was empowered under CAN-SPAM to police the spamming of
wireless devices, has acted to block the flow.

Under FCC rules, the same “express prior authorization”
applies to emails on cell phones, and you can’t send a
commercial text message to anyone whose number is listed on
the Do Not Call (DNC) Registry.

Even if a person is not DNC-listed, you can’t send a text
message to anyone via an automated system.

There are exceptions to all of this. For instance, anyone with
whom a company has “a prior business relationship” can still
send you emails and text messages; so can charities and
political organizations.

For more information on the FCC Rules, check out this Guide, Spam: Unwanted Text Messages and Email.

Of course, all of this does nothing to stop the crooks that
work outside the law and continue to send out their cell phone
spam regardless. So what can you do?

7 Things You Can Do to Halt Cell Phone Spam

Nothing is going to be 100 percent effective but you can do a
number of things which will severely restrict the chance of
cell phone spam getting through to you, either via emails or
text message (and, of course, telemarketing calls). Here are
10 of them:

  1. Get your cell phone (and landline) number on the Do Not Call Registry.

    We also wrote about the DNC Registry in a recent report on
    telemarketing harassment, How to Put a Stop to Telemarketing Harassment.

  2. Block text messages that originate on the Internet, rather
    than someone else’s phone.

    Most cell phone spam comes this way because it doesn’t cost
    the spammer anything to send.

    Your cell phone service provider will tell you how to do this
    and even how to set up exceptions that allow certain Internet
    messages to get through to your phone.

  3. Contact your cell phone service provider and ask them to
    block specific numbers or Internet addresses where you believe
    your cell phone spam is coming from.

  4. Use a spam filter for incoming email. Set these up either
    directly on your cell phone or, if you use an online email
    provider, via their website.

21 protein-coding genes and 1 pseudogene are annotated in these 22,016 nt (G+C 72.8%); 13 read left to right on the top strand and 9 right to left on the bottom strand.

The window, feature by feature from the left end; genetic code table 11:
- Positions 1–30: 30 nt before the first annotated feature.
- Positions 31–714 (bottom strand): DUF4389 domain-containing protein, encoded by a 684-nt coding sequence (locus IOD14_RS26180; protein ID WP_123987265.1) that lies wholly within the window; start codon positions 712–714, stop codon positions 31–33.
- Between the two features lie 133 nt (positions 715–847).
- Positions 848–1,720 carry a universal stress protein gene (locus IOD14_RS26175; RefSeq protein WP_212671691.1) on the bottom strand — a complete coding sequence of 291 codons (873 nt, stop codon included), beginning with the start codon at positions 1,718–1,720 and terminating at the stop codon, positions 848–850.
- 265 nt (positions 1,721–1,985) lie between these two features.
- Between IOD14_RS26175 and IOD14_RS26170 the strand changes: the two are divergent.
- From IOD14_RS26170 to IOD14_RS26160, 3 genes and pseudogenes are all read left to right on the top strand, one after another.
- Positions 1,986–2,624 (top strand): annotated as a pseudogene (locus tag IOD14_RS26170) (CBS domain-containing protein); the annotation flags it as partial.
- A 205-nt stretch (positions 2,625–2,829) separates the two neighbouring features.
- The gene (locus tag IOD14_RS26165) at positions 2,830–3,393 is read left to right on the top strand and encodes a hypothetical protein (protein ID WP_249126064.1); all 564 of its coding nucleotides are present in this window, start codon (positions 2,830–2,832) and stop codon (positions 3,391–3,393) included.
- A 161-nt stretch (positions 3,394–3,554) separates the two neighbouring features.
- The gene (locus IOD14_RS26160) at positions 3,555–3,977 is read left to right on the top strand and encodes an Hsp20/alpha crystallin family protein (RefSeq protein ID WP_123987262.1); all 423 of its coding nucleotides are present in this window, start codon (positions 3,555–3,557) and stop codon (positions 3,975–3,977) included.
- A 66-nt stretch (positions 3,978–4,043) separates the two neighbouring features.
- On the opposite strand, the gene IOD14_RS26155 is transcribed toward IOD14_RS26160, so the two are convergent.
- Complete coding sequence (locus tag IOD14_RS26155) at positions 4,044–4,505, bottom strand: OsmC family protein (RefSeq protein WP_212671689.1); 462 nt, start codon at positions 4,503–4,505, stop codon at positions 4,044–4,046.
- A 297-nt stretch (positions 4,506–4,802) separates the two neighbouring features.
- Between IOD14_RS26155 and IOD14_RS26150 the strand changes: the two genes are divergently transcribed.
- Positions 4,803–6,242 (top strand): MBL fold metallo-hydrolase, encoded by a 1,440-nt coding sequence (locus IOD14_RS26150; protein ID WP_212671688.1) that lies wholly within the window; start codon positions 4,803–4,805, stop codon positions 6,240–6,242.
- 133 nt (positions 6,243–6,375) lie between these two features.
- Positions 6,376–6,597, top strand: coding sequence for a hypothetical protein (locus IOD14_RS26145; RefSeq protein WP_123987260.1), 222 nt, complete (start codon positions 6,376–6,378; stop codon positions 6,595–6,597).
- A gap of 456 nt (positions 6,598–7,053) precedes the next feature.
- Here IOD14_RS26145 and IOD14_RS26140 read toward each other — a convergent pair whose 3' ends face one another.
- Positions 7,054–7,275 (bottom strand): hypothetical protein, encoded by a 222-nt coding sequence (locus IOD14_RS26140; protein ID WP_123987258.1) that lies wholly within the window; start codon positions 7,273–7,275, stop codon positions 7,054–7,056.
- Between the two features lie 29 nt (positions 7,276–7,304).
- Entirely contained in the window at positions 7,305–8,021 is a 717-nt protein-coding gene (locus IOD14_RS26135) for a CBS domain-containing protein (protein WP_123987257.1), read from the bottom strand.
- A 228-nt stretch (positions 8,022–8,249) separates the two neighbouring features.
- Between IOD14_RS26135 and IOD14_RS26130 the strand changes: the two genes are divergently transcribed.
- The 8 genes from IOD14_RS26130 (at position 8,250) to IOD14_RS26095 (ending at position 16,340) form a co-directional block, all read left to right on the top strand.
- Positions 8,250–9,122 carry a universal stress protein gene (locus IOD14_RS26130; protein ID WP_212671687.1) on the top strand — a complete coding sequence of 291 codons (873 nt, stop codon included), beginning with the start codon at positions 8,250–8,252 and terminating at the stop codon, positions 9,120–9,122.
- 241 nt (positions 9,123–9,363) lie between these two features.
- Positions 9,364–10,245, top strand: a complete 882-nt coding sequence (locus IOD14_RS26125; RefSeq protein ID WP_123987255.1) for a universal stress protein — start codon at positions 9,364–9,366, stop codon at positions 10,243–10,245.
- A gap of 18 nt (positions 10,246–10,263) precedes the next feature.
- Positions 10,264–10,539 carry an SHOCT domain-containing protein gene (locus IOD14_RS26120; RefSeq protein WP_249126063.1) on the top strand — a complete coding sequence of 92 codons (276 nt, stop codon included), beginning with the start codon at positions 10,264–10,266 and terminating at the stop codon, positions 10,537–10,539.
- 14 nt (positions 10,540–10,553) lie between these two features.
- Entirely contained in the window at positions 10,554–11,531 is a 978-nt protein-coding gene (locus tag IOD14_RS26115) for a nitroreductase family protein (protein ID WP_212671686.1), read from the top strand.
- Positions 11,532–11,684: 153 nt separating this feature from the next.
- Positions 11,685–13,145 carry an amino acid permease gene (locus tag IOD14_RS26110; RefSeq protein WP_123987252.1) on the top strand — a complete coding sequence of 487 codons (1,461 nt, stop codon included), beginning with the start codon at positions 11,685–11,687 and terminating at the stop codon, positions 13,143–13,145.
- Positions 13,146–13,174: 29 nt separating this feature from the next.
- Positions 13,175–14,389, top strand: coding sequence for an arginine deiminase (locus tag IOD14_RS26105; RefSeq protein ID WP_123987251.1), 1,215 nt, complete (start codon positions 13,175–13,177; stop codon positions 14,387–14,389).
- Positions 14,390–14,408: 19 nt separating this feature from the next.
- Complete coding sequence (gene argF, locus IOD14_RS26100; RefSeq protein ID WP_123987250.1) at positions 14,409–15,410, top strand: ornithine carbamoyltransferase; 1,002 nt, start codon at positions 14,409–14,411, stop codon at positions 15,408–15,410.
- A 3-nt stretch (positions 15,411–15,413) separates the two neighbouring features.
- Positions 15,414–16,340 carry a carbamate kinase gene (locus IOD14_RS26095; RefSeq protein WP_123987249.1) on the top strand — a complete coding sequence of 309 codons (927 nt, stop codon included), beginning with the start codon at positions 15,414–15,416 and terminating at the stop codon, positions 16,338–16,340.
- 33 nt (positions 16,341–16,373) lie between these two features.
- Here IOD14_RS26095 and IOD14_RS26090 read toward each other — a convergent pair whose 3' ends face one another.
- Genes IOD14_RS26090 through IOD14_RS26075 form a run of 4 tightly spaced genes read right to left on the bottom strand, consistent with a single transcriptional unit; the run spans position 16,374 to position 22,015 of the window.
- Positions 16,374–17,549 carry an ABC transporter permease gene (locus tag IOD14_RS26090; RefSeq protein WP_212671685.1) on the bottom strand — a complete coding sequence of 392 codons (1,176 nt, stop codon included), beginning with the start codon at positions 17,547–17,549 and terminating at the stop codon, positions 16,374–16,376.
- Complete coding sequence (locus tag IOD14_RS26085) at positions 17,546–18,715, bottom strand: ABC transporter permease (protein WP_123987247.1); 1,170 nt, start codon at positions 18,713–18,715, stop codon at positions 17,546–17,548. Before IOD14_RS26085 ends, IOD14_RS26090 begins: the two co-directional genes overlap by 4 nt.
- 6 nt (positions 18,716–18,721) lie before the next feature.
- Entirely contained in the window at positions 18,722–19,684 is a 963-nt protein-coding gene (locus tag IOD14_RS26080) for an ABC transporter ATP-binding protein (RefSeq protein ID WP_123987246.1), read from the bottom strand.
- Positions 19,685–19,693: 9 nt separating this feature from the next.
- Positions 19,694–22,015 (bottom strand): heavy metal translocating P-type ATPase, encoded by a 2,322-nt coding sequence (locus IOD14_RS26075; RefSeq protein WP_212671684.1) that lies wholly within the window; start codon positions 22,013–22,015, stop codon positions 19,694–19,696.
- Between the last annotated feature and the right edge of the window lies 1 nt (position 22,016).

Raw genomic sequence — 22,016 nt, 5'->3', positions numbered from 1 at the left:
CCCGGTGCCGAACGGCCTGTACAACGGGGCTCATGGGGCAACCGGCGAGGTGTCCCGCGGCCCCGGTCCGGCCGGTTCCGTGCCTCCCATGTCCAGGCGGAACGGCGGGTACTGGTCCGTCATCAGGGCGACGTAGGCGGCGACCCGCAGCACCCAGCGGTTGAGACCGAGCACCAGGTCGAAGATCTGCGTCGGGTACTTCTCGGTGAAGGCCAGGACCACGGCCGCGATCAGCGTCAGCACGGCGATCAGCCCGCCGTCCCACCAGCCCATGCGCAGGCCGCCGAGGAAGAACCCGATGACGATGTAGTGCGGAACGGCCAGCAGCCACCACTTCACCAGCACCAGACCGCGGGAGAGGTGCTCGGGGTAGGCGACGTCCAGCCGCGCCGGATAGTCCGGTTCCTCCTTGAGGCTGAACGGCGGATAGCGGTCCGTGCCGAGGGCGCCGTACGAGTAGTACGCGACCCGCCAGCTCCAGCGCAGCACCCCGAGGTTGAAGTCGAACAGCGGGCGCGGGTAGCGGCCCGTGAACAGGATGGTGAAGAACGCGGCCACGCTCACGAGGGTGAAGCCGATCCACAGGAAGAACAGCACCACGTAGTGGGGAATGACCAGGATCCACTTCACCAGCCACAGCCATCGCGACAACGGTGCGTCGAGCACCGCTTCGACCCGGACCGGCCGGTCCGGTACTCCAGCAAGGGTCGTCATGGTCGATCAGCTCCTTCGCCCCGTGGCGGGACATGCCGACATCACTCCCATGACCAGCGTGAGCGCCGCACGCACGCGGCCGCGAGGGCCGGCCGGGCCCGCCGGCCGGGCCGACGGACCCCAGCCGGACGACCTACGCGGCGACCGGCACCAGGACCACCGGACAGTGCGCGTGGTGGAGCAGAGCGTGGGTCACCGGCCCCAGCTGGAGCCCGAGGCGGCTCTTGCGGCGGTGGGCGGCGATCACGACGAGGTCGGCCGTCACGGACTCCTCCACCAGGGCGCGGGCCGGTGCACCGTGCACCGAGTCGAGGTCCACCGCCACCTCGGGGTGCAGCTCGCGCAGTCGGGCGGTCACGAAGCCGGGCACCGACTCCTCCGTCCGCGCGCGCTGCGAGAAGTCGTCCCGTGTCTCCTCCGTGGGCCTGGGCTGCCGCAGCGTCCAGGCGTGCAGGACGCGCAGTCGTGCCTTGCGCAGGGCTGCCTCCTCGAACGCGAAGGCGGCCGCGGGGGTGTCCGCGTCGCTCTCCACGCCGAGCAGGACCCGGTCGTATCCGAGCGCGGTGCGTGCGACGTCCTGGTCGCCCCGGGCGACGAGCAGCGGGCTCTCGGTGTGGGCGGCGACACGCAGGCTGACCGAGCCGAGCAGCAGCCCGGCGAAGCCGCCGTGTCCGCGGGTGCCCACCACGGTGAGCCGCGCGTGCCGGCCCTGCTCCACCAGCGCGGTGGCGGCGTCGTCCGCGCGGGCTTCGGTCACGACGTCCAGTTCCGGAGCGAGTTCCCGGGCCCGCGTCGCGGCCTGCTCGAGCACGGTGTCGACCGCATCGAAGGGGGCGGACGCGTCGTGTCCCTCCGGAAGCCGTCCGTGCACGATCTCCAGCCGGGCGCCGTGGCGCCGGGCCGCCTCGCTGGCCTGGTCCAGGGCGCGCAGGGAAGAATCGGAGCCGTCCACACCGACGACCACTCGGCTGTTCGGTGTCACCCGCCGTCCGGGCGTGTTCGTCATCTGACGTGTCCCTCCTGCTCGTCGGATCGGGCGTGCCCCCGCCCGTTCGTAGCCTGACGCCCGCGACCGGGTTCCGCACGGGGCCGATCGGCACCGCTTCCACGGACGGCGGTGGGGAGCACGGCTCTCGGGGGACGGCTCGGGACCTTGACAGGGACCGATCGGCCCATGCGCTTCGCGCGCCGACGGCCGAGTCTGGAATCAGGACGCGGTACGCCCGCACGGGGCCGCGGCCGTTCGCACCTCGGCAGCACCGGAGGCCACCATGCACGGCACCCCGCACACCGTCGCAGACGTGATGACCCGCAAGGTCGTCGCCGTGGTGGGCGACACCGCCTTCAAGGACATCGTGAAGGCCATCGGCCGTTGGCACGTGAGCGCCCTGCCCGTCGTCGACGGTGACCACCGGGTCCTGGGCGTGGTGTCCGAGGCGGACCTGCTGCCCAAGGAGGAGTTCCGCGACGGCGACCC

Alternatively get your mobile email by syncing with your
    desktop computer, which presumably does have a spam filter
    installed.

    We’re not aware of any service that is capable of
    automatically filtering text messages, though, no doubt,
    that’ll happen one day.

  5. Beware of tactics that trick you into giving permission to
    cell phone spam artists.

    This could be a clause in the small print of a service or
    program you sign up for — even on your PC if you’re also
    asked to give your cell phone number.

    Another sneaky trick uses free or cheap downloads — ringtones
    are a prime example.

    Once you download, you’ve established a “prior business
    relationship” that allows the provider to legally send cell
    phone spam text messages.

  6. Never, never, never (is that enough?) respond to cell phone
    spam. If you do, you’ll likely get an avalanche of the stuff
    and your details will be passed on to other spammers.

  7. Seek further support and guidance from your phone provider.

    They’re as aware of this problem as anyone. According to David
    Morris, in his Sun Herald article, Verizon has launched at
    least 20 lawsuits against alleged wireless spammers and
    telemarketers.

Above all, it’s important to take prompt action against any
cell phone spam you receive, especially text messages you have
to pay for.

You should ask your service provider to waive any such
charges.

You can also report cell phone spam by filing a complaint with the FCC.

As with all junk mail, cell phone spam is unlikely to
disappear anytime soon but you can escape most of it — and
maybe have fewer night-time scares — by following our tips.

Time to close — we’re off to take a walk. See you next week.